The chairman of the Immigration and the National Interest Subcommittee, Senator Jeff Sessions, provides an Immigration Handbook for his Republican colleagues on his website. It describes immigration problems that the Senate should address and suggests the following enforcement measures.
The Obama Administration is leaving President Elect Donald Trump with an immigration court crisis that the handbook does not address. During the month of October, the court's backlog reached 521,676 cases, which made the average wait for a hearing 675 days. Congress needs to address this crisis or assist President Elect Trump in forcing undocumented aliens out of the country without deportation proceedings, such as with the stipulated-removal program that President George W. Bush used in 2004.
I suggest a legalization program to reduce the number of cases in immigration court and the population of deportable aliens generally. It could be limited to undocumented immigrants who pass extreme vetting.
- Mandatory E-Verify to protect American jobs and wages.
While it is not possible now to deport millions of undocumented aliens, it is possible to make staying here less desirable. For instance, most of them come because employment is available here. This is referred to as “the job magnet.” Employer sanctions were established in 1986 by the Immigration Reform and Control Act to make it more difficult for undocumented immigrants to find employers willing to hire them. E-Verify is a voluntary, Internet-based system for determining whether prospective foreign employees are authorized to work in the United States. It was established originally in 1997, as the Basic Pilot Program. These programs have never been implemented on a large-scale, nationwide basis, and I doubt that they ever will be.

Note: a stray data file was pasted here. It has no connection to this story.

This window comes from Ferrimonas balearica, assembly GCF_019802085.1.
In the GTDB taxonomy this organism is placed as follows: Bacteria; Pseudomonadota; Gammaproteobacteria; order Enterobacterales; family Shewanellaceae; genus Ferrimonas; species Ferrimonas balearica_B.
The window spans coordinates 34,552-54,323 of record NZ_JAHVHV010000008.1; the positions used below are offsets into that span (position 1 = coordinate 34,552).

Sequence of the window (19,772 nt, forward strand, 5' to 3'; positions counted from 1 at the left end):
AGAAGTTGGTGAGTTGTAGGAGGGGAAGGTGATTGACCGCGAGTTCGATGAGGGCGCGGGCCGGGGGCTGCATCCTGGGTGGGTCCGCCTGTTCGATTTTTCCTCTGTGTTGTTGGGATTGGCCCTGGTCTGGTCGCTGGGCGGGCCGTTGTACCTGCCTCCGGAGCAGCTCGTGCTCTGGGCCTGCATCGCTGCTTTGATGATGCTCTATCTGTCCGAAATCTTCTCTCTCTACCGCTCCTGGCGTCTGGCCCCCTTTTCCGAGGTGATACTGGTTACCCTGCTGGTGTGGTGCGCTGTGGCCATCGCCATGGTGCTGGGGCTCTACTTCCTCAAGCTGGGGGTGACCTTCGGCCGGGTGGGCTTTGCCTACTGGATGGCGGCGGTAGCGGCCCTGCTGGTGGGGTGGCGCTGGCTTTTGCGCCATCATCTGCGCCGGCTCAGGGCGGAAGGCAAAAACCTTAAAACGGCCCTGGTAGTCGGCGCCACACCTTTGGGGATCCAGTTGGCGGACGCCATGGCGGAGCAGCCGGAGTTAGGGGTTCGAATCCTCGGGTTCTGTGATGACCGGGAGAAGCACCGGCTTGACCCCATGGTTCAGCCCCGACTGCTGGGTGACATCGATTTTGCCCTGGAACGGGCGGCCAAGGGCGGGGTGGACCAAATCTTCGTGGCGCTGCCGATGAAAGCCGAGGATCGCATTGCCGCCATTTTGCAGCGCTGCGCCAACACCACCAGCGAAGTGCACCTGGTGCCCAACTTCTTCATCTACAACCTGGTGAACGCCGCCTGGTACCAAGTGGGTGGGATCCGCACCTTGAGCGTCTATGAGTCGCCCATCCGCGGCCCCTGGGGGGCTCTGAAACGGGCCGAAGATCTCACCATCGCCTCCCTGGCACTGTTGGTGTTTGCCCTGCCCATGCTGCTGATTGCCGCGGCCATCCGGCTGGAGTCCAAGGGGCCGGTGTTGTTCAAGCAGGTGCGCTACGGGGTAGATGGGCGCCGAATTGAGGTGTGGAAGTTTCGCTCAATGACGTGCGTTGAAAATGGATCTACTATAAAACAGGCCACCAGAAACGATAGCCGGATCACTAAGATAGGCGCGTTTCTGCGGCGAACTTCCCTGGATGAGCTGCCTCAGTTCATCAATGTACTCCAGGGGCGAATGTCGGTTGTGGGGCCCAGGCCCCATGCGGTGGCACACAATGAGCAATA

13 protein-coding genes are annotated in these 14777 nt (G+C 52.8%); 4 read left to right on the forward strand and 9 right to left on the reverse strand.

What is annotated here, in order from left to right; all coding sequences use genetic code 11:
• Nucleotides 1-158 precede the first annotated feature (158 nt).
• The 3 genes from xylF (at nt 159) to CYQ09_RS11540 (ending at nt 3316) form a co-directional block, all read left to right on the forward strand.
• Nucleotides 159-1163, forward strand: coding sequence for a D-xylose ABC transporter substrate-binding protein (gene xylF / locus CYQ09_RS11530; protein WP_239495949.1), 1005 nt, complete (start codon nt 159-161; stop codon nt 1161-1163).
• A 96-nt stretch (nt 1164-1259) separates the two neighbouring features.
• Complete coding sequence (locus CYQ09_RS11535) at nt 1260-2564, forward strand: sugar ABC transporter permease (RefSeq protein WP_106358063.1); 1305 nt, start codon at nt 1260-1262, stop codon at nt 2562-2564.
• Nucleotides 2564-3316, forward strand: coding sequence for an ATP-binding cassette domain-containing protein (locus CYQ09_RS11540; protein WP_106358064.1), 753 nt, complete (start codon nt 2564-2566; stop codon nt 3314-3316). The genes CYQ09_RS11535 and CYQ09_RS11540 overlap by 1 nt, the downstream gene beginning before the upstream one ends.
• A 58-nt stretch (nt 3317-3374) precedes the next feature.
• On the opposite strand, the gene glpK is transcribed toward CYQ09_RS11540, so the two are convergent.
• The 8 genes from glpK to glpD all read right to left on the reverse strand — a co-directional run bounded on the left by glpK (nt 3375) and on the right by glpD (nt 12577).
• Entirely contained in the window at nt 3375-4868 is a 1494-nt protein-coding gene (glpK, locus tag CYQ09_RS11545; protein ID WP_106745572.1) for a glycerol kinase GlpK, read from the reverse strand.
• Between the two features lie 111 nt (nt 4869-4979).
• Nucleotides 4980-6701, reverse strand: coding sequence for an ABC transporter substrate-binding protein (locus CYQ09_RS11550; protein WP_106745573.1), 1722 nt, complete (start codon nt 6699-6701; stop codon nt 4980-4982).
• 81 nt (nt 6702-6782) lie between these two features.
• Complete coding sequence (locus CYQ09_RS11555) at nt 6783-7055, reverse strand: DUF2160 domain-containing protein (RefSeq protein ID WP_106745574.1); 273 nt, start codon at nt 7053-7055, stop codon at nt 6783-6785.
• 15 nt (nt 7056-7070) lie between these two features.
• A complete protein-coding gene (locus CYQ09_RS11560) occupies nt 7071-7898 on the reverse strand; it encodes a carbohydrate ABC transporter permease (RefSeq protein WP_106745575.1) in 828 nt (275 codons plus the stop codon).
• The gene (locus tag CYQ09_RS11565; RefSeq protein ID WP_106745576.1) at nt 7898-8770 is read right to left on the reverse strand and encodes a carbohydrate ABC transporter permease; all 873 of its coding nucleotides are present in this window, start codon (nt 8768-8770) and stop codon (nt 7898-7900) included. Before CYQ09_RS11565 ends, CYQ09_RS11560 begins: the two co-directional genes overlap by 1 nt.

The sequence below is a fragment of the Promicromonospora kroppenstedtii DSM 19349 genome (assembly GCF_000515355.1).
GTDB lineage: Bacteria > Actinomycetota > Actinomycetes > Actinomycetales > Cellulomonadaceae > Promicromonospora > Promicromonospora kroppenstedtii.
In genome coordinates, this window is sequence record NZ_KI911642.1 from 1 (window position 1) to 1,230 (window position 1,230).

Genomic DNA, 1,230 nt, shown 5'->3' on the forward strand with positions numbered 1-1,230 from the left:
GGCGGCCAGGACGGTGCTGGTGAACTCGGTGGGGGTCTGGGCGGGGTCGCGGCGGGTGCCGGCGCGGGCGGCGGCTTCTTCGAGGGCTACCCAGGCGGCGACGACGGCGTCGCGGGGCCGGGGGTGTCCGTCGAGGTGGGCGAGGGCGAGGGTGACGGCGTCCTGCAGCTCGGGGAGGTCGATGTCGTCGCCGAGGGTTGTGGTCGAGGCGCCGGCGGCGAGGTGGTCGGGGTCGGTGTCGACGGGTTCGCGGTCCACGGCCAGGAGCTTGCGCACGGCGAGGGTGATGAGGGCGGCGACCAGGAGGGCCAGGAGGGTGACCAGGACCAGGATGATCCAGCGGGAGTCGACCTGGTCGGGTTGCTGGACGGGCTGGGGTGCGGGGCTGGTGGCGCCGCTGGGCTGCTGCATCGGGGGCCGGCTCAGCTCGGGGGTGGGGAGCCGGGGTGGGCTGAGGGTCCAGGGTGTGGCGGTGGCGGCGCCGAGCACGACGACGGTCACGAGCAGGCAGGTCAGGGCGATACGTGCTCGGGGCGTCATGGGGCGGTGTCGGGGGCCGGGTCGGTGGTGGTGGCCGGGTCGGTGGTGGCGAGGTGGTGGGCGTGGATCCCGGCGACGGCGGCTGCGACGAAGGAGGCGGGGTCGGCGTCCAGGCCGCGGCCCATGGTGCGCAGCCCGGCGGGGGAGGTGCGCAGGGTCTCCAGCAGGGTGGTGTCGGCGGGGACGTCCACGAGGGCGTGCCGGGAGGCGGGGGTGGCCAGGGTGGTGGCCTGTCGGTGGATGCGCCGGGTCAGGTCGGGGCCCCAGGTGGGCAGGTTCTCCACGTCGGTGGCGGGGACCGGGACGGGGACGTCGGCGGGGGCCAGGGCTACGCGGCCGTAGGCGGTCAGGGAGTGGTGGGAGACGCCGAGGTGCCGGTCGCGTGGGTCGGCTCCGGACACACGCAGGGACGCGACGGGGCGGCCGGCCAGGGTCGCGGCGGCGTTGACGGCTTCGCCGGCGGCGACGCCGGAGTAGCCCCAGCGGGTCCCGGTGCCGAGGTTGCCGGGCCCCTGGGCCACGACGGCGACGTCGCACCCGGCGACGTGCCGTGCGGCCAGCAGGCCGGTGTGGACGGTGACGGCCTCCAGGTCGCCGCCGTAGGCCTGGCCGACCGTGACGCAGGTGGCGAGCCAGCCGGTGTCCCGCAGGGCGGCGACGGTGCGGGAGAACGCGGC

Prakash Khatri and I have proposed focusing on a different magnet, the fact that it is so easy for American employers to exploit undocumented foreign workers. That’s what draws unscrupulous employers to unauthorized workers. With additional resources, the Labor Department could address employee exploitation purely as a labor issue by targeting industries that are known to exploit undocumented foreign workers using its authority under the Fair Labor Standards Act.
- Ending tax credit and welfare payments to illegal immigrants.
This would make it difficult for undocumented immigrants who cannot find work to stay here, but I suspect that the failure to deal with these problems is due more to lack of funding to implement current legislation than it is to a need for additional legislation.
- Closing asylum and refugee loopholes.
One of the problems with asylum grants is that the immigration judges are not applying a uniform standard. TRAC’s report, Judge-by-Judge Asylum Decisions in Immigration Courts FY2009-2014, shows extreme discrepancies in the grant-rates of the immigration judges. An asylum seeker might have only a 15% change of being granted asylum all the way up to a 71% chance depending on the particular judge assigned to hear the case. The Board of Immigration Appeals is supposed to deal with such problems. If Senator Sessions becomes the Attorney General, he will have authority to replace current Board members with new ones who can ensure uniformity in asylum grants.